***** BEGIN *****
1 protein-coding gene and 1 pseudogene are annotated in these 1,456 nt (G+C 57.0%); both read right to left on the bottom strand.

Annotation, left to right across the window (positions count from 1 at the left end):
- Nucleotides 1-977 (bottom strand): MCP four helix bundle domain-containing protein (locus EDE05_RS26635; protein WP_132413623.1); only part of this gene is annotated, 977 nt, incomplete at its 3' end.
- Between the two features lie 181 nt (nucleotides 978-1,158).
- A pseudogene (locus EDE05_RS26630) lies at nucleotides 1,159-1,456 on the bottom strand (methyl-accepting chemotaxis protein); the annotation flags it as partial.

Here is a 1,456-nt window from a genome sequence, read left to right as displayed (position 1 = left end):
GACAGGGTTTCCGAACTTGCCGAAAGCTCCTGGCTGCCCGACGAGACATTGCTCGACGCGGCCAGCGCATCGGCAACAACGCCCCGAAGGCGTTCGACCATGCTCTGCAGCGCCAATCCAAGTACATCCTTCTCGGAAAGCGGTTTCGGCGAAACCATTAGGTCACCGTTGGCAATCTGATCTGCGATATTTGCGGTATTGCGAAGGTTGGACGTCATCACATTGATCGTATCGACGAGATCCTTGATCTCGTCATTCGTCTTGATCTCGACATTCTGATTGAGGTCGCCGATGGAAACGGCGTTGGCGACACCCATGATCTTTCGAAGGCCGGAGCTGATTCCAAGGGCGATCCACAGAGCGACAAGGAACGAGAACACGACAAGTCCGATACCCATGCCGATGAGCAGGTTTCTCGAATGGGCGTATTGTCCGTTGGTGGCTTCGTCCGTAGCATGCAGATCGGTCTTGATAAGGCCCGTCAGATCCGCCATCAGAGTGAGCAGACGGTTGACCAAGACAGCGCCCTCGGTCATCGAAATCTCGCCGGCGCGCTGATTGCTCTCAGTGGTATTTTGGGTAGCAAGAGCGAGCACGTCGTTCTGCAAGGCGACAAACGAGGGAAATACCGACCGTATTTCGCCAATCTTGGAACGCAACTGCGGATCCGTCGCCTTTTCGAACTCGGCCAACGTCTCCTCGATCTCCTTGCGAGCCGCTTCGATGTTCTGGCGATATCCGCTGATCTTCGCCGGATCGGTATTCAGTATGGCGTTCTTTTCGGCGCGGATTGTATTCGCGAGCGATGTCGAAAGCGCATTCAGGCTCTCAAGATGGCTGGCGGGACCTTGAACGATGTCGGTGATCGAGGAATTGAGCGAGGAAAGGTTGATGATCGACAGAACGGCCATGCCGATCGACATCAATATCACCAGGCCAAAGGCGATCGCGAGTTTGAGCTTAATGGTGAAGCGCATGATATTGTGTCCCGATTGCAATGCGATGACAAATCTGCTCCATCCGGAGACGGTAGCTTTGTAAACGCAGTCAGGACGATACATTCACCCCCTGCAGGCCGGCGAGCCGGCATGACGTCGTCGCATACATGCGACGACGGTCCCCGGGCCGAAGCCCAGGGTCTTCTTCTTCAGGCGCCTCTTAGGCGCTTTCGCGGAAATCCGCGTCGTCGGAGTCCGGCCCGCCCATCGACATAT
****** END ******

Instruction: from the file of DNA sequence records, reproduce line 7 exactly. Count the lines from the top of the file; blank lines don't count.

GACAGGGTTTCCGAACTTGCCGAAAGCTCCTGGCTGCCCGACGAGACATTGCTCGACGCGGCCAGCGCATCGGCAACAACGCCCCGAAGGCGTTCGACCATGCTCTGCAGCGCCAATCCAAGTACATCCTTCTCGGAAAGCGGTTTCGGCGAAACCATTAGGTCACCGTTGGCAATCTGATCTGCGATATTTGCGGTATTGCGAAGGTTGGACGTCATCACATTGATCGTATCGACGAGATCCTTGATCTCGTCATTCGTCTTGATCTCGACATTCTGATTGAGGTCGCCGATGGAAACGGCGTTGGCGACACCCATGATCTTTCGAAGGCCGGAGCTGATTCCAAGGGCGATCCACAGAGCGACAAGGAACGAGAACACGACAAGTCCGATACCCATGCCGATGAGCAGGTTTCTCGAATGGGCGTATTGTCCGTTGGTGGCTTCGTCCGTAGCATGCAGATCGGTCTTGATAAGGCCCGTCAGATCCGCCATCAGAGTGAGCAGACGGTTGACCAAGACAGCGCCCTCGGTCATCGAAATCTCGCCGGCGCGCTGATTGCTCTCAGTGGTATTTTGGGTAGCAAGAGCGAGCACGTCGTTCTGCAAGGCGACAAACGAGGGAAATACCGACCGTATTTCGCCAATCTTGGAACGCAACTGCGGATCCGTCGCCTTTTCGAACTCGGCCAACGTCTCCTCGATCTCCTTGCGAGCCGCTTCGATGTTCTGGCGATATCCGCTGATCTTCGCCGGATCGGTATTCAGTATGGCGTTCTTTTCGGCGCGGATTGTATTCGCGAGCGATGTCGAAAGCGCATTCAGGCTCTCAAGATGGCTGGCGGGACCTTGAACGATGTCGGTGATCGAGGAATTGAGCGAGGAAAGGTTGATGATCGACAGAACGGCCATGCCGATCGACATCAATATCACCAGGCCAAAGGCGATCGCGAGTTTGAGCTTAATGGTGAAGCGCATGATATTGTGTCCCGATTGCAATGCGATGACAAATCTGCTCCATCCGGAGACGGTAGCTTTGTAAACGCAGTCAGGACGATACATTCACCCCCTGCAGGCCGGCGAGCCGGCATGACGTCGTCGCATACATGCGACGACGGTCCCCGGGCCGAAGCCCAGGGTCTTCTTCTTCAGGCGCCTCTTAGGCGCTTTCGCGGAAATCCGCGTCGTCGGAGTCCGGCCCGCCCATCGACATAT